All dogs need a well-balanced diet made from high-quality ingredients. This breed will do well on small dog kibble, fresh or wet food. They do not need to eat a lot, depending on the size of 1 cup to 2 cups daily. The smaller sizes usually need just about half a cup twice a day. These little guys love to eat and may seek out extra snacks. You can give them three small meals a day if your dog gets extra hungry during the day.
Havanese can be picky eaters, so a Havadoodle may also be a bit fussy. To keep him from getting bored, add some variety to his diet. You can also add broth or gravy to keep him interested and eat well. This breed cannot be free-fed. They love to eat and will overdo it if they are able. They can be prone to obesity due to being very food motivated.
Always look for high-quality foods free from fillers and artificial additives. Buy the best food you can afford and set a regular feeding schedule. Always discuss any feeding concerns with your veterinarian.
There are a few things to know about grooming a Havapoo. They will need brushing at least three times a week and bathing about every three weeks to once a month. There is more to it than that. In particular, they tend to mat, specifically in the bottom area. He may need a sanitary shave to clean and tidy his private areas. Pay close attention to this area. If the hair gets too long, it can cause a messy situation when feces get stuck in it and is very painful for your pup. This is referred to as a “fecal bun,” and it is as gross as it sounds. The fecal bun can interfere with your pup going to the bathroom and cause skin infections if not cleaned.
Another area of concern regarding the Havapoo’s coat is the area around the eyes. The hair can get long and rub in their eyes. This can be very painful and cause irritation and excessive tearing, and eye-watering. To prevent this, you will need to keep his facial hair trimmed regularly.
Pay close attention to the Havapoo’s ears. He is prone to ear infections. This is due to the hair that grows inside their ear canals. Ensure your dog’s hair is trimmed and his ears are kept clean.
Do not forget regular, at least weekly, teeth cleaning. Nail clipping every few weeks as needed is also important. Dental disease can develop by the time a dog is two years old. The best treatment is prevention, so teach your pup to handle those teeth-cleaning sessions at a young age.
Breeders & Puppy Costs
These dogs sell for as low as $500 and as high as $8,500 or more.
Because both parents are purebreds, the price can be even greater. Dogs from higher-quality breeders will cost more. Those from champion bloodlines or very high pedigree can fetch a very high sum. Coat color, gender, and age will all factor in. Healthy puppies will cost more. Always do your research and ask for health screenings and about the health and size of previous litters.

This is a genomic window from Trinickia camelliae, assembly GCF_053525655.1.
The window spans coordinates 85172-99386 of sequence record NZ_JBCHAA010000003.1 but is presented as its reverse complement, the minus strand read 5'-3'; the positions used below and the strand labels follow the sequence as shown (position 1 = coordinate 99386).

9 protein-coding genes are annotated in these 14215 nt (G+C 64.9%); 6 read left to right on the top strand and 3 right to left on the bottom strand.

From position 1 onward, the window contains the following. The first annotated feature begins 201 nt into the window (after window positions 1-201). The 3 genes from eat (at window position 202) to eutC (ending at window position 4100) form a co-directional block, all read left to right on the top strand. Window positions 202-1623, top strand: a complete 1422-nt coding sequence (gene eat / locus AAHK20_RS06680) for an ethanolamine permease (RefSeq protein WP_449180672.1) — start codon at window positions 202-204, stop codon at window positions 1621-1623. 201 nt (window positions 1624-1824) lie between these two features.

Avoid dogs with too-good-to-be-true low price tags or those from breeders who will not answer health questions. If going the private sale route, it may be wise to ask for a vet examination before adopting the pup.
Rescues & Shelters
Some Havanese and Poodle rescue groups may have mixes. You can always look at local shelters, rescues, and national groups like the Animal Humane Society. Shelter dogs will cost less and are a great choice for someone who does not want a puppy. Far too many doggies need loving homes, and an older pup can bring many years of joy to your life.
As Family Pets
Havapoos make fantastic family pets. They are agreeable, affectionate, smart, and love to play. These pups are happy to sit on your lap but also enjoy a lively game of fetch. They do well with children, and other pets, though they form attachments often and do not like to be left alone. As long as you can give him a lot of attention, he will be a happy guy. He is very smart, easy to train, and will do well in small homes. This little guy is also a great choice for a first-time dog owner. He is up for anything as long as he can do it with you. You will never tire of his adorable antics or playful personality.
Frequently Asked Questions
How big will a Havapoo get?
Havapoos usually reach between 7 and 25 pounds. Most weigh between 20 and 12 pounds. The larger a Poodle parent, the larger a mix will likely be. Keep in mind that with mixed breeds, it is often a wait-and-see situation. Havapoos can be small or medium-sized and can vary in size and appearance within the same litter.
Can I ever leave my Havapoo alone?
You can leave your Havapoo alone, but it is best to crate-train him. Leaving him to his own devices when you are gone may cause some destructive behavior. This breed is prone to separation anxiety, so he will need a little preparation for when you must leave him home. Crate training him young makes the process easier and gets him used to going to his crate when you leave.
Do Havapoo dogs bark a lot?
Most of the time, this breed is not very loud or prone to barking. He will alert you to a stranger, bark in greeting, and yip and squeak during playtime. Unlike some other smaller breeds, he is not big for yapping or being excessively loud. Of course, every dog is different, and some will be more vocal than others.
The Havapoo is a delightful designer dog that will keep you on your toes and happily accompany you on any adventure, from lazing on the couch to exploring the park. These little Doodles are quite the package. They have a huge personality in a pocket-sized, fuzzy body. They can be a handful because they attach to people quickly and do not like being home alone.
Welcoming a Havapoo into your life will bring you lots of love and plenty of cuddles. If you are looking for a lively, energetic, small, and easy-to-train pup, look no further than this designer breed. As part of the beloved Doodle group, these little guys are sure to make a giant impression on your heart. If you must have a Doodle, you should consider the adorable Havadoodle.